Farmers who raise cattle are losing money in areas ranging from western Canada to the northern states of Mexico.
They struggle to find enough food for their animals due to very dry conditions called drought.
Some farmers buy feed for their animals in other parts of North America, but it costs too much for others.
Dianne Riding herds cattle in Lake Francis, Manitoba. She is a rancher. She told Reuters news agency that she recently had to sell 51 of her cattle, around 40 percent of the herd.
Some of the cattle were young females who were expected to give birth to many babies in the future. She said the sale of the young cows was “heartbreaking” or sad.
She can earn money now to sell the cattle, but her income will not be as high in the years to come.
“It’s your future,” she said of the young cows.
Other ranchers and livestock experts have said that while people like Riding continue to sell their animals, the supply of beef will go down and the price of meat in North America will go up.
Drought is affecting parts of western North America. The fields where the cows eat grass are dry. The fruits are not growing well in Washington. And California is having its worst wildfire season.
Climate scientists say global warming will make droughts more frequent. But some farmers believe the current drought is part of a cycle it will end soon. Even Riding, who had to sell his cows, believes the drought will ease soon.
Gloria Montano Green works for the US Department of Agriculture. She said there is a clear link between drought and climate change.
“We are seeing climate change,” she said.
With dry fields, some farmers in western Canada brought food for their livestock from Prince Edward Island, located more than 3,000 kilometers to the east.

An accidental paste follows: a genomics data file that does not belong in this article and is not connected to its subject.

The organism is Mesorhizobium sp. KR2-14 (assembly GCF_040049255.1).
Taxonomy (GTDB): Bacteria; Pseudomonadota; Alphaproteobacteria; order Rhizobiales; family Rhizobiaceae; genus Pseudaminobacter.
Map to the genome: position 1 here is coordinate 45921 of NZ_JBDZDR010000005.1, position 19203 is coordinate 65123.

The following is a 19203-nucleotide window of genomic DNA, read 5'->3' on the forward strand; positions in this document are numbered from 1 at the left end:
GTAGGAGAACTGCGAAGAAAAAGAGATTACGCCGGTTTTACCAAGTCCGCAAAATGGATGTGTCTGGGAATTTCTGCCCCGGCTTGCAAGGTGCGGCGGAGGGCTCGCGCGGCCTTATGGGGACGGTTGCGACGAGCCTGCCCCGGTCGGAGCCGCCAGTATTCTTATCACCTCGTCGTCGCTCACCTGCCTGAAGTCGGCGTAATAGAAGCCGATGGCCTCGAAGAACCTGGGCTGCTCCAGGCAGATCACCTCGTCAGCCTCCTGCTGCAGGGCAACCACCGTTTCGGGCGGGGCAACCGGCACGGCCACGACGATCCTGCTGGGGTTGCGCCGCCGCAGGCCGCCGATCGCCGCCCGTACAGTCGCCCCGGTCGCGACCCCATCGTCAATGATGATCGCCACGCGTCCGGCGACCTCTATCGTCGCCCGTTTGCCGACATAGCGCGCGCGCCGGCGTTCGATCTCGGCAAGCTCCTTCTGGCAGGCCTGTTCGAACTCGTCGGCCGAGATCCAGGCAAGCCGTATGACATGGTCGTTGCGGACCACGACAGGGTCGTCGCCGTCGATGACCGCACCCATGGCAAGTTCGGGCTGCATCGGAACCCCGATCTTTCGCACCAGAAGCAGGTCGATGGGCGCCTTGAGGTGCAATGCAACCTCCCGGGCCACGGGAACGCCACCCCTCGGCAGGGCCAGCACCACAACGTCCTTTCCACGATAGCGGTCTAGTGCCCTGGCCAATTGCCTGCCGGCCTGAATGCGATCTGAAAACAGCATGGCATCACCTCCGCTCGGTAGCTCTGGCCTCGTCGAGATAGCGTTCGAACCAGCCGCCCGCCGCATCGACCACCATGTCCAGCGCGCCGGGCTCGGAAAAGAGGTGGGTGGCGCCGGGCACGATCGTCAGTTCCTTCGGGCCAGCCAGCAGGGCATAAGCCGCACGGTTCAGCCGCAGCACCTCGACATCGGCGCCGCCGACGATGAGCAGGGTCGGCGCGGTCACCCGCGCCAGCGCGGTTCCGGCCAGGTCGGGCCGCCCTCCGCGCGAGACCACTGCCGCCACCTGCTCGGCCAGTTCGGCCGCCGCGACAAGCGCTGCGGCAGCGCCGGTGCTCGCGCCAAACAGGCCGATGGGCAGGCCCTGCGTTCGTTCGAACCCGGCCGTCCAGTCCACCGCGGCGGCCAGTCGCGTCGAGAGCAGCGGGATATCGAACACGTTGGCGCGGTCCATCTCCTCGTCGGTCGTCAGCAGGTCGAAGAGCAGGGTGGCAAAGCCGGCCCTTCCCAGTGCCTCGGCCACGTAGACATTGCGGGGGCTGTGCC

Brian Perillat works for CanFax, a company that tracks the cattle market in Canada. He said that in a normal year the breeders gather about 10 percent of their older animals. But because of the drought, they’re probably going to cut down two or three times as many. His company has not seen such large herd reductions in a year since 1970.
Cattle live all over the United States, so not all herds are affected. But research from the US Drought Monitor shows that ranchers in some areas will be reducing their herd sizes more than usual this year.
Pat Boone raises cattle in New Mexico. He said he had reduced his herd by about half this year.
“Our land is injured, and it is seriously injured,” he said. It will take time for him to buy and raise more cattle. “We are not going to be in a hurry,” he added.
Mike von Massow is studying agricultural economics in Ontario. He said the reduction in the number of cows today affects the livestock supply for many years. “You got this hangover,” he said.
Riding, the Manitoba breeder, said that while the weather will soon improve and the fields turn green again, it will take several years for young cows to start having babies.
And if the ranchers have problems, the people in the United States will pay more for the beef.
Von Massow said that in Canada, after a drought in 2014, meat prices rose 25 percent and remained high for another two years.
Fernando Cadena is the head of the Mexican breeding company Carnes Ribe, based in the Mexican state of Chihuahua.
He said farmers must wait for the fields to become healthy again.
“For months it just didn’t rain,” he says.
Greg Schmidt is president of a group of companies in Alberta, Canada that feed cows just before they are killed for food. He said all parts of the livestock industry will have problems.
” This will ripple in our industry for years, ”said Schmidt.
Steve Arnold is a breeder in California. Its land is approximately 300 kilometers northwest of Los Angeles. He said there has been less rain than usual for 12 of the past 15 years. But this year is the worst.
“We had some dry stuff but not like that,” he said.
I am Dan Friedell.
Rod Nickel and Tom Polansek wrote this story for Reuters. Dan Friedell adapted it for Learn English. Mario Ritter, Jr. was the editor.
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Words in this story
cattle -not. large farm animals raised for milk and meat
rancher -not. a person who lives and works on a large farm to raise animals
herd -not. a group of large animals that live and are kept together
beef -not. cattle meat
cycle -not. a set of events that occur over and over again over time
hangover -not. the unpleasant effects of something that happened earlier; feeling unwell that occurs after drinking too much alcohol in the past
ripple –V. something like a wave that spreads out in time